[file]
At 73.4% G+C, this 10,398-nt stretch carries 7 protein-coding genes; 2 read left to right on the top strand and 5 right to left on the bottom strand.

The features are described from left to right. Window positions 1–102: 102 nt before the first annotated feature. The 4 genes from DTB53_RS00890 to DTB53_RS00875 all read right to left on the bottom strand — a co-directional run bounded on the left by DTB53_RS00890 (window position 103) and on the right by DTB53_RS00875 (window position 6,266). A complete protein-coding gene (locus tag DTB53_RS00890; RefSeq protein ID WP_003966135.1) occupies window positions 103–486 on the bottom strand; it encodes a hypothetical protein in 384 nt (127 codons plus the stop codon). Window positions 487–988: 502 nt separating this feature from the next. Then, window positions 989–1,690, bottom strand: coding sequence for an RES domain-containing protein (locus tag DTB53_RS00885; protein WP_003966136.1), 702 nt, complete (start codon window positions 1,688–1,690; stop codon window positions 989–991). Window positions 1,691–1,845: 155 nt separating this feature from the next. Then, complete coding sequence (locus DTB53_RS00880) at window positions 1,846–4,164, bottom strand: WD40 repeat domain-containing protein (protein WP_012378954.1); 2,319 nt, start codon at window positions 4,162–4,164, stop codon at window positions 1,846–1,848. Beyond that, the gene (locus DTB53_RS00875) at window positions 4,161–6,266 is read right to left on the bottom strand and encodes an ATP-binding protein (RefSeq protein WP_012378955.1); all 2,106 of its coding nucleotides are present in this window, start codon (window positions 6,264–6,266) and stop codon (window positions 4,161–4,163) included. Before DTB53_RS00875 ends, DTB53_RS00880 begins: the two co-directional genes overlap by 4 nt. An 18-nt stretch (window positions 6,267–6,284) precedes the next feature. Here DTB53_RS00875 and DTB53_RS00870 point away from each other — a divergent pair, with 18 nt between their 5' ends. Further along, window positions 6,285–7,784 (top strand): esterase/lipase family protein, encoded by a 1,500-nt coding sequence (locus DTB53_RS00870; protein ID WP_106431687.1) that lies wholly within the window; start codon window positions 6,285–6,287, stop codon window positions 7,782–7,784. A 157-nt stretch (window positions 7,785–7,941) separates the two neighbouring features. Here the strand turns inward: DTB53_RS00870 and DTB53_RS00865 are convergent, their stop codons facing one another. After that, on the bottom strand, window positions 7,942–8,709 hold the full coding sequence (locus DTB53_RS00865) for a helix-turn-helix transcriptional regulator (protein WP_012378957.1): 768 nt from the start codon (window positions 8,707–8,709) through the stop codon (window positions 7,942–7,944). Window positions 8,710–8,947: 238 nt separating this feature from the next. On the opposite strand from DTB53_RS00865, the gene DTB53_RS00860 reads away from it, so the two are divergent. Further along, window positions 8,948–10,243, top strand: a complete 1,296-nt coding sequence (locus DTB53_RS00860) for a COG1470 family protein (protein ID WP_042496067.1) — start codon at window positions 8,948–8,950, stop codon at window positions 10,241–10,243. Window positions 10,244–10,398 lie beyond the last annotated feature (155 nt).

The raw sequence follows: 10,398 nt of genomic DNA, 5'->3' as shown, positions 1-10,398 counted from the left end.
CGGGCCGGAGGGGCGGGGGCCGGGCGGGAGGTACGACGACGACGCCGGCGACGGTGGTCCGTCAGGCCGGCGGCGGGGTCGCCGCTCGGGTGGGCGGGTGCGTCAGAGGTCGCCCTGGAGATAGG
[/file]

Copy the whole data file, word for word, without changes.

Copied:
At 73.4% G+C, this 10,398-nt stretch carries 7 protein-coding genes; 2 read left to right on the top strand and 5 right to left on the bottom strand.

The features are described from left to right. Window positions 1–102: 102 nt before the first annotated feature. The 4 genes from DTB53_RS00890 to DTB53_RS00875 all read right to left on the bottom strand — a co-directional run bounded on the left by DTB53_RS00890 (window position 103) and on the right by DTB53_RS00875 (window position 6,266). A complete protein-coding gene (locus tag DTB53_RS00890; RefSeq protein ID WP_003966135.1) occupies window positions 103–486 on the bottom strand; it encodes a hypothetical protein in 384 nt (127 codons plus the stop codon). Window positions 487–988: 502 nt separating this feature from the next. Then, window positions 989–1,690, bottom strand: coding sequence for an RES domain-containing protein (locus tag DTB53_RS00885; protein WP_003966136.1), 702 nt, complete (start codon window positions 1,688–1,690; stop codon window positions 989–991). Window positions 1,691–1,845: 155 nt separating this feature from the next. Then, complete coding sequence (locus DTB53_RS00880) at window positions 1,846–4,164, bottom strand: WD40 repeat domain-containing protein (protein WP_012378954.1); 2,319 nt, start codon at window positions 4,162–4,164, stop codon at window positions 1,846–1,848. Beyond that, the gene (locus DTB53_RS00875) at window positions 4,161–6,266 is read right to left on the bottom strand and encodes an ATP-binding protein (RefSeq protein WP_012378955.1); all 2,106 of its coding nucleotides are present in this window, start codon (window positions 6,264–6,266) and stop codon (window positions 4,161–4,163) included. Before DTB53_RS00875 ends, DTB53_RS00880 begins: the two co-directional genes overlap by 4 nt. An 18-nt stretch (window positions 6,267–6,284) precedes the next feature. Here DTB53_RS00875 and DTB53_RS00870 point away from each other — a divergent pair, with 18 nt between their 5' ends. Further along, window positions 6,285–7,784 (top strand): esterase/lipase family protein, encoded by a 1,500-nt coding sequence (locus DTB53_RS00870; protein ID WP_106431687.1) that lies wholly within the window; start codon window positions 6,285–6,287, stop codon window positions 7,782–7,784. A 157-nt stretch (window positions 7,785–7,941) separates the two neighbouring features. Here the strand turns inward: DTB53_RS00870 and DTB53_RS00865 are convergent, their stop codons facing one another. After that, on the bottom strand, window positions 7,942–8,709 hold the full coding sequence (locus DTB53_RS00865) for a helix-turn-helix transcriptional regulator (protein WP_012378957.1): 768 nt from the start codon (window positions 8,707–8,709) through the stop codon (window positions 7,942–7,944). Window positions 8,710–8,947: 238 nt separating this feature from the next. On the opposite strand from DTB53_RS00865, the gene DTB53_RS00860 reads away from it, so the two are divergent. Further along, window positions 8,948–10,243, top strand: a complete 1,296-nt coding sequence (locus DTB53_RS00860) for a COG1470 family protein (protein ID WP_042496067.1) — start codon at window positions 8,948–8,950, stop codon at window positions 10,241–10,243. Window positions 10,244–10,398 lie beyond the last annotated feature (155 nt).

The raw sequence follows: 10,398 nt of genomic DNA, 5'->3' as shown, positions 1-10,398 counted from the left end.
CGGGCCGGAGGGGCGGGGGCCGGGCGGGAGGTACGACGACGACGCCGGCGACGGTGGTCCGTCAGGCCGGCGGCGGGGTCGCCGCTCGGGTGGGCGGGTGCGTCAGAGGTCGCCCTGGAGATAGG